White Meat Is Just As Bad For Cholesterol Levels As Red Beef, Study Says

(CNN) — The red meat or white meat debate is a draw: Eating white meat, such as poultry, will have an identical effect on your cholesterol level as eating red beef, new research indicates. The long-held belief that eating white meat is less harmful for your heart may still hold true, because there may be other effects from eating red meat that contribute to cardiovascular disease, said the University of California, San Francisco researchers. This needs to be explored in more detail, they added. Non-meat proteins such as vegetables, dairy, and legumes, including beans, show the best cholesterol benefit, according to the new study published Tuesday in the American Journal of Clinical Nutrition. ‘Bad’ cholesterol can lead to heart disease It is well-known that saturated fats increase the concentration of LDL, or “bad” cholesterol, in your bloodstream and if this harmful waxy substance builds up in your arteries, the result could be a heart attack or stroke. Saturated fats, most of which come from animal sources, include butter, beef fat and poultry skin. Dietitians have assumed that the generally high saturated fat content of red meat contributes to cardiovascular disease risk, yet no one has adequately tested this theory, according to the researchers. And so they put the long-held belief to the test. More than 100 healthy men and women between ages 21 and 65 were randomly assigned to either the high-saturated fat, provided primarily by butter and f...
Source: WBZ-TV - Breaking News, Weather and Sports for Boston, Worcester and New Hampshire - Category: Consumer Health News Authors: Tags: Health News Cholesterol CNN Red Meat Source Type: news

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This study shows that mRNA levels of the aging related lamin A splice variant progerin, associated with premature aging in HGPS, were significantly upregulated in subjects with BMI ≥ 25 kg/m2. Moreover, our data revealed a significantly positive correlation of BMI with progerin mRNA. These data provide to our knowledge for the first-time evidence for a possible involvement of progerin in previously observed accelerated aging of overweight and obese individuals potentially limiting their longevity. Our results also showed that progerin mRNA was positively correlated with C-reactive protein (CRP). This might suggest an as...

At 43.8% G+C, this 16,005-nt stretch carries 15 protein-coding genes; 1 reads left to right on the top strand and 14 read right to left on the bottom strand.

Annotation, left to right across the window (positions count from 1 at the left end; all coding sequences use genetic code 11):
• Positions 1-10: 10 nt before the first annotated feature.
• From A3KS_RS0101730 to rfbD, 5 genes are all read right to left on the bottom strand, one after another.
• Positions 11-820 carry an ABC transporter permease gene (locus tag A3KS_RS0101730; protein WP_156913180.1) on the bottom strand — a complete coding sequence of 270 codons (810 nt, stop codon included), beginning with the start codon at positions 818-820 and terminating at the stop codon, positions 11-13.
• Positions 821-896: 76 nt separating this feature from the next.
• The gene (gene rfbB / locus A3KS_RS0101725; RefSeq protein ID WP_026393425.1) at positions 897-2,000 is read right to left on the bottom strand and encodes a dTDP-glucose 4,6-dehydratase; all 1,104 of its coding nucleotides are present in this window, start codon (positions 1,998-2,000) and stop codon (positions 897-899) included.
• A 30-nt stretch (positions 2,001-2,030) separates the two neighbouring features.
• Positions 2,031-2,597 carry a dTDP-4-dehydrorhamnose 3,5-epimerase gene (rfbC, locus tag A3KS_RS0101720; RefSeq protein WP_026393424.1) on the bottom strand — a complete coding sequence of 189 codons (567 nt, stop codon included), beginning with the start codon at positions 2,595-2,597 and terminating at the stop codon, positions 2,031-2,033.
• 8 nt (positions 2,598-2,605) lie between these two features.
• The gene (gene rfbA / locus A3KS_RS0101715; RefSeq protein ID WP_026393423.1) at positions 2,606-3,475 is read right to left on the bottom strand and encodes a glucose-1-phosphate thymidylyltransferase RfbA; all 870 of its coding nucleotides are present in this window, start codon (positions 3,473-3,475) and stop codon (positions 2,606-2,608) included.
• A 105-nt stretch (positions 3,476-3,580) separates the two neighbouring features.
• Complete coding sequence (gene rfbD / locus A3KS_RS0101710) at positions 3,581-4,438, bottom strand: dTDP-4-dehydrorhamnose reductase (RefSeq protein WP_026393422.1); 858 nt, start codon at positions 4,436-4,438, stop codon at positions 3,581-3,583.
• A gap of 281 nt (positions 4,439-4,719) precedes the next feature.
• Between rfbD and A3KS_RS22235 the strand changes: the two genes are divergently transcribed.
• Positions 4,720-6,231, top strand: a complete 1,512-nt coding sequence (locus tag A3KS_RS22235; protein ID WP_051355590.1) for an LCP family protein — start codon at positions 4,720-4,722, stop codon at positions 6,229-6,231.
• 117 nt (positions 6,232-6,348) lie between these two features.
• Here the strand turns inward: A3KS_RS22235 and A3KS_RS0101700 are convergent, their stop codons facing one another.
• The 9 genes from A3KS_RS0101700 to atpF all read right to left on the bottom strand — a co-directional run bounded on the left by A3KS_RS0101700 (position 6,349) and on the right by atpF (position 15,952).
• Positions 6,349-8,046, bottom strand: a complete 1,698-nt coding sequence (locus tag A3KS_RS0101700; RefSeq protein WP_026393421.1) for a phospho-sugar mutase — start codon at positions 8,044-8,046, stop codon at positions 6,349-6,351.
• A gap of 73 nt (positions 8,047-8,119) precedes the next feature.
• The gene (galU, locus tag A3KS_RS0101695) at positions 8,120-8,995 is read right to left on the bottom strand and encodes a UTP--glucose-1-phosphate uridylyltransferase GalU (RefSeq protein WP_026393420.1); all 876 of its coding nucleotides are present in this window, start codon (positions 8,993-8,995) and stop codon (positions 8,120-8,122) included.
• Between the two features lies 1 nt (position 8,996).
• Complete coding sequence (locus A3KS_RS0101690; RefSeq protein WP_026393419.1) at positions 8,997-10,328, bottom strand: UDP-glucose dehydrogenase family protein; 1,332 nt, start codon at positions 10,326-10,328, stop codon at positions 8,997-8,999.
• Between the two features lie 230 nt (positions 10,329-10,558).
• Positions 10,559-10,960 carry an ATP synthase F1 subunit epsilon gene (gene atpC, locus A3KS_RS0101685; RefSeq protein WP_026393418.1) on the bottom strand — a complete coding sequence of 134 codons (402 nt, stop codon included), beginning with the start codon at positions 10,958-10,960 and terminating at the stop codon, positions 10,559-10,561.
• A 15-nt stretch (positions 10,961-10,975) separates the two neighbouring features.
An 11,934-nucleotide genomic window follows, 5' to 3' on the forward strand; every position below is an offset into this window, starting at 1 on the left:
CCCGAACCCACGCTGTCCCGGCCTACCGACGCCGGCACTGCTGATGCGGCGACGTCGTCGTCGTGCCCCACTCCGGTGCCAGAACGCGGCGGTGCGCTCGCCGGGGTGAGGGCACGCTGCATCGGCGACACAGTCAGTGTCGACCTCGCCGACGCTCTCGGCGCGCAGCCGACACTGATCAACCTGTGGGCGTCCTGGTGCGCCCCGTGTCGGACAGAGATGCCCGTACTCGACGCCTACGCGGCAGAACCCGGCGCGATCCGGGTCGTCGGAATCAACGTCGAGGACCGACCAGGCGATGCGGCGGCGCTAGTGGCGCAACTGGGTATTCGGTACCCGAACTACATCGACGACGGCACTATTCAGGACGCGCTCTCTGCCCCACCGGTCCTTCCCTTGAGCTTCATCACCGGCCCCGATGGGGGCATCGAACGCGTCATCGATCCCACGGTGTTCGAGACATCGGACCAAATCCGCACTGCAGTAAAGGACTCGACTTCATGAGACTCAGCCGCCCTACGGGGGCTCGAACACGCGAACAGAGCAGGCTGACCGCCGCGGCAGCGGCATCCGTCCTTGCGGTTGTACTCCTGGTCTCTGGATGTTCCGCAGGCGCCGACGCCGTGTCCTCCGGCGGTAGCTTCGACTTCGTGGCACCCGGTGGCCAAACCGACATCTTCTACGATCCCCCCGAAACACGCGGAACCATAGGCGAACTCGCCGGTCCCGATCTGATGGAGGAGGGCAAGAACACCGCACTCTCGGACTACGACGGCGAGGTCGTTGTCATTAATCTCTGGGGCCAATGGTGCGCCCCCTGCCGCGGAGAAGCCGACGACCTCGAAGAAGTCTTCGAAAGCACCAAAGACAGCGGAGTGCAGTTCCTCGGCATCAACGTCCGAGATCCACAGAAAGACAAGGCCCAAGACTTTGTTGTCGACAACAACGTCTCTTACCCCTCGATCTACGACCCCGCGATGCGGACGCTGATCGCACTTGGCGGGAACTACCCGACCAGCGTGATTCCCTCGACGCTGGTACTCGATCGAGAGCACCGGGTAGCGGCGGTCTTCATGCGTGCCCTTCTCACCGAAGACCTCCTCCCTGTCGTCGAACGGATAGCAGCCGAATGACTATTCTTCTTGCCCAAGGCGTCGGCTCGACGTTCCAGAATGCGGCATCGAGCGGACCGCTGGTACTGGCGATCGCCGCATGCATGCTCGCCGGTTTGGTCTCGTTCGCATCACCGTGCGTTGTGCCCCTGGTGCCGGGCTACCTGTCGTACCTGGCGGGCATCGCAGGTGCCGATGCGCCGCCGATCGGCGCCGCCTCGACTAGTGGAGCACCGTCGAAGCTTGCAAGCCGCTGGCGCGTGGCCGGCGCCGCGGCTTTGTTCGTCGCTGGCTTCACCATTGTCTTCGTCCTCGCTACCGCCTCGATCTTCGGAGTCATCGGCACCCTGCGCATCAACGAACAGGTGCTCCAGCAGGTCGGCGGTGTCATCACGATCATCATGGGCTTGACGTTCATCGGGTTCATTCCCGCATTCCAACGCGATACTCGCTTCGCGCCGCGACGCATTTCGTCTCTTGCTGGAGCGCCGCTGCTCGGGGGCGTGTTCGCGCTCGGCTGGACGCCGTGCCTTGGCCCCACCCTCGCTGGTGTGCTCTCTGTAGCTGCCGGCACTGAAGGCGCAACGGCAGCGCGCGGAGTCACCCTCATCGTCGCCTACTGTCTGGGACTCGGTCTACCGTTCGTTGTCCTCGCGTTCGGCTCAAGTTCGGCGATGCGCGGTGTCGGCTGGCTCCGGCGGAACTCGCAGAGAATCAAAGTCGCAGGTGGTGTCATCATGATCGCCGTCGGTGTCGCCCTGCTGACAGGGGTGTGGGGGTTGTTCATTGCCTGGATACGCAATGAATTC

Source: Fight Aging! - Category: Research Authors: Tags: Newsletters Source Type: blogs
Hongfei Gu1†, Shuang Shao2†, Jie Liu3,4,5, Zhenqian Fan2, Yu Chen2, Jingxian Ni3,4,5, Conglin Wang6, Jun Tu3,4,5, Xianjia Ning3,4,5, Yongzhong Lou1*, Bin Li1* and Jinghua Wang3,4,5* 1Department of Neurology, Tianjin Haibin People's Hospital, Tianjin, China 2Department of Endocrinology and Metabolism, The Second Hospital of Tianjin Medical University, Tianjin, China 3Department of Neurology, Tianjin Medical University General Hospital, Tianjin, China 4Laboratory of Epidemiology, Tianjin Neurological Institute, Tianjin, China 5Key Laboratory of Post-Neuroinjury Neuro-Repair and Regeneration i...
Source: Frontiers in Neurology - Category: Neurology Source Type: research
No one ever had fun visiting the cardiologist. ­Regardless of how good the doc might be, it’s always a little scary thinking about the health of something as fundamental as the heart. But there are ways to take greater control—to ensure that your own heart health is the best it can be—even if you have a family history of cardiovascular disease. Although 50% of cardiovascular-disease risk is genetic, the other 50% can be modified by how you live your life, according to Dr. Eugenia Gianos, director of Women’s Heart Health at Lenox Hill Hospital in New York City. “This means you can greatly ...
Source: TIME: Health - Category: Consumer Health News Authors: Tags: Uncategorized Baby Boomer Health heart health Source Type: news
"One-tenth of 50-year-old men have a heart age 10 years older than they are," BBC News reports. This is the finding of an analysis of 1.2 million people who used the NHS Heart Age Test. The principle behind the test is that you can "age" your heart through unhealthy behaviour such as smoking and being obese. Underlying conditions like high blood pressure and high cholesterol, which often have no noticeable symptoms, can also age the heart. An obese smoker in their 50s who has high blood pressure and high cholesterol could have the heart of a 60- or 70-year-old. The quick and simple test tells you the...